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How do you distinguish yourself in law school?

Law Review is a scholarly journal that focuses on legal issues and is written by law students and published by a law school. Law review consists of intense writing, research and editing. Some employers seek students that write for their school's law review and therefore is sought after by students. There is one general law review journal for each law school and a student must grade on. In other words, students are selected for law review based on their 1L (first year) grades. However, each law school also has several other specialty journals that students can write for and students do not have to grade on. Instead, law schools will have a writing competition and select students based on their writing samples. These specialty journals are also prestigious and provide students with significant writing experience.

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When do I need to start thinking about what I want to do after law school?

It's never too early to think about what you want to do after law school. As a first year law student (1L), it's a good idea to know what areas of law interest so you can try and get internships in that particular area and see if that is a right fit for you. The sooner you figure out that you do not like something, the more energy you have to focus on what you do like. However, if you do not know what type of law you want to practice, you may want to explore a variety of courses and internships. Also, you will want to start thinking about networking and visiting your career service office to see what opportunities are available. If you are seeking the help of your career service office as a 1L, you should wait till they are done with OCI (On Campus Interviews) so a counselor can devote more time to your questions.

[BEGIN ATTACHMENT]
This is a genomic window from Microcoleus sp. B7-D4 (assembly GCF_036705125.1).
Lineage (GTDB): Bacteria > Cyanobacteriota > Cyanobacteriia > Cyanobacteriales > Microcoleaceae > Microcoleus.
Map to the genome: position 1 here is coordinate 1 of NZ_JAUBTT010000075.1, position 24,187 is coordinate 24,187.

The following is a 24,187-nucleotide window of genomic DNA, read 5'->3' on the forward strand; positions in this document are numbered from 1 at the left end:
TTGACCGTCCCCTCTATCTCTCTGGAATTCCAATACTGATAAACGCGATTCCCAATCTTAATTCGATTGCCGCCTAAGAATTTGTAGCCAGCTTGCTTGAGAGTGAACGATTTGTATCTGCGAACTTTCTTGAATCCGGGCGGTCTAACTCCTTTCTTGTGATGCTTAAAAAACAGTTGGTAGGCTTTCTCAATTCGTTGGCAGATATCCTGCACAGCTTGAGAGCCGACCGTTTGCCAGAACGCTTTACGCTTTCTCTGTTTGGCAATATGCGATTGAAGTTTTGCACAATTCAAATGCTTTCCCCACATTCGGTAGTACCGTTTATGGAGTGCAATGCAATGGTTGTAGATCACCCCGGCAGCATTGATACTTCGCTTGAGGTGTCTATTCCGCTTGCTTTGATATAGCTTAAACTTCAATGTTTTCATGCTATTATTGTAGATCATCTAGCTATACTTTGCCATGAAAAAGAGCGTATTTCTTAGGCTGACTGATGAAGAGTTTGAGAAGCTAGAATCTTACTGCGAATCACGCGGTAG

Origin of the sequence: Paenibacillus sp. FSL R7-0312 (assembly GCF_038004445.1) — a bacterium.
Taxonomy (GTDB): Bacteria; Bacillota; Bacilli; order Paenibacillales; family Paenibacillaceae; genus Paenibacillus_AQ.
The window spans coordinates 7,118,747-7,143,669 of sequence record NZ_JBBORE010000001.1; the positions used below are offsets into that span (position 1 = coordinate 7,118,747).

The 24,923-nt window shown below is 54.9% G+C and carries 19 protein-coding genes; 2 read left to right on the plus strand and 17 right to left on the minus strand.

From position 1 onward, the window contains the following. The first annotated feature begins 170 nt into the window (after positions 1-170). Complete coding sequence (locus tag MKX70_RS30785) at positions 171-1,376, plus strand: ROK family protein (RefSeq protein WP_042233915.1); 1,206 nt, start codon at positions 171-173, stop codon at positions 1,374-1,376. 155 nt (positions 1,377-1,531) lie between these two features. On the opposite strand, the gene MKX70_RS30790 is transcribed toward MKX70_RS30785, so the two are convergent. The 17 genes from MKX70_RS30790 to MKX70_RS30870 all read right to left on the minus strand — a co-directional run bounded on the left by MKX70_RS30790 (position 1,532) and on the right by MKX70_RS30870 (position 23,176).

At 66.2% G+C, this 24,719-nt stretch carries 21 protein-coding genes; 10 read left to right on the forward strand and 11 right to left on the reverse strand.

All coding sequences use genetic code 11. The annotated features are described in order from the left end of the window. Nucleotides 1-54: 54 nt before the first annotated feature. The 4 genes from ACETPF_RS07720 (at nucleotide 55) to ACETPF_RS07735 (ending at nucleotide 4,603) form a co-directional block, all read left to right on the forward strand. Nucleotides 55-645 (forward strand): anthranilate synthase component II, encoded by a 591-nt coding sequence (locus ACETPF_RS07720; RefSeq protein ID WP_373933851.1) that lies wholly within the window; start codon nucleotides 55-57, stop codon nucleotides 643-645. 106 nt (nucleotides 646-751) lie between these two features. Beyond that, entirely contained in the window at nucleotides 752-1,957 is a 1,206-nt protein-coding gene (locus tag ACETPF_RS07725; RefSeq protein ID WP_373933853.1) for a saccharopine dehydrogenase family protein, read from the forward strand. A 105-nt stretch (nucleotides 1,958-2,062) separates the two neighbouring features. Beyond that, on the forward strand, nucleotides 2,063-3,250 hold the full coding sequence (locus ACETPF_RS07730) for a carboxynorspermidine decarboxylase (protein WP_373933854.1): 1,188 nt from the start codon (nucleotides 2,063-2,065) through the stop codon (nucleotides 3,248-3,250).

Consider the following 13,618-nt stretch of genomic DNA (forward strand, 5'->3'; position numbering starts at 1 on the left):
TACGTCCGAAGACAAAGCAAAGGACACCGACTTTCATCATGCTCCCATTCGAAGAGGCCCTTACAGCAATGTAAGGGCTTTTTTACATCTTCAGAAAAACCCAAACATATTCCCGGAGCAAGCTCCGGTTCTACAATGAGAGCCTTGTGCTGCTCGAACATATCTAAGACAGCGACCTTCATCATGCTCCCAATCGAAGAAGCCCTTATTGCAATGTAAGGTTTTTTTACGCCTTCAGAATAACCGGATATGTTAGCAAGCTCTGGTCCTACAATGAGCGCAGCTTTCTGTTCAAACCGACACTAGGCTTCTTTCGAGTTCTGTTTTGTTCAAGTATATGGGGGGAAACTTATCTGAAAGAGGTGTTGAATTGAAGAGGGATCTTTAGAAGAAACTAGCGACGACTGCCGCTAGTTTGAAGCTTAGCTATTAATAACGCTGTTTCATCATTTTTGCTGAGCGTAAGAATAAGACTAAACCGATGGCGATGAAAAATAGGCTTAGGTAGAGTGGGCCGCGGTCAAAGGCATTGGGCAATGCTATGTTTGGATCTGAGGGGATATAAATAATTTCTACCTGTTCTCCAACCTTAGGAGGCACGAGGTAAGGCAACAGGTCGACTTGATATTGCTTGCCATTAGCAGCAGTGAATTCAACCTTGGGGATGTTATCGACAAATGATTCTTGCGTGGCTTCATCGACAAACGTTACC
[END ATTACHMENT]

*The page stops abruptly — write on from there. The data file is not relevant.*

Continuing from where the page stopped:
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How do I prepare for the bar exam?

If you plan to practice law in the conventional sense, then you will have to pass a bar exam in the jurisdiction where you want to live and practice. The bar exam is a multi-day exam composed of various parts (state essay questions and multiple choice questions known as the Multistate Bar Examination, MBE) that usually consists of 2 days minimum depending on the state. The first day of the bar exam usually consists of 200 multiple choice questions that tests a law student on Constitutional Law, Contracts...